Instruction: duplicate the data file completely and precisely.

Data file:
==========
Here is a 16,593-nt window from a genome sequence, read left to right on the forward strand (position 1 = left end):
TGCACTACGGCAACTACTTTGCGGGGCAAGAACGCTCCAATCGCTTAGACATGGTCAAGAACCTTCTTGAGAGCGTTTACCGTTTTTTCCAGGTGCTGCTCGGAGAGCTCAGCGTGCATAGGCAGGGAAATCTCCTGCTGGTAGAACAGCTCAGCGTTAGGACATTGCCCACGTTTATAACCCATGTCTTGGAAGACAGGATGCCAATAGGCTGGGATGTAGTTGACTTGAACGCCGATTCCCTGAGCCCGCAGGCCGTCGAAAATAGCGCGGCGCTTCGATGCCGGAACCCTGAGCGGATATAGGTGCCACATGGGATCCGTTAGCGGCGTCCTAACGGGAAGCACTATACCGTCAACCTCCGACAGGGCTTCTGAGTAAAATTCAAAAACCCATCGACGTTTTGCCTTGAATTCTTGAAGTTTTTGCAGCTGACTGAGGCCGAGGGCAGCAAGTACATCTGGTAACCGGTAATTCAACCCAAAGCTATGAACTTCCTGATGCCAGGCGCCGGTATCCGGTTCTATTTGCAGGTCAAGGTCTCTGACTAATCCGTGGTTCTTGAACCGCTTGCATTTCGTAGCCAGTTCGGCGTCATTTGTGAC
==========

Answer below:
Here is a 16,593-nt window from a genome sequence, read left to right on the forward strand (position 1 = left end):
TGCACTACGGCAACTACTTTGCGGGGCAAGAACGCTCCAATCGCTTAGACATGGTCAAGAACCTTCTTGAGAGCGTTTACCGTTTTTTCCAGGTGCTGCTCGGAGAGCTCAGCGTGCATAGGCAGGGAAATCTCCTGCTGGTAGAACAGCTCAGCGTTAGGACATTGCCCACGTTTATAACCCATGTCTTGGAAGACAGGATGCCAATAGGCTGGGATGTAGTTGACTTGAACGCCGATTCCCTGAGCCCGCAGGCCGTCGAAAATAGCGCGGCGCTTCGATGCCGGAACCCTGAGCGGATATAGGTGCCACATGGGATCCGTTAGCGGCGTCCTAACGGGAAGCACTATACCGTCAACCTCCGACAGGGCTTCTGAGTAAAATTCAAAAACCCATCGACGTTTTGCCTTGAATTCTTGAAGTTTTTGCAGCTGACTGAGGCCGAGGGCAGCAAGTACATCTGGTAACCGGTAATTCAACCCAAAGCTATGAACTTCCTGATGCCAGGCGCCGGTATCCGGTTCTATTTGCAGGTCAAGGTCTCTGACTAATCCGTGGTTCTTGAACCGCTTGCATTTCGTAGCCAGTTCGGCGTCATTTGTGAC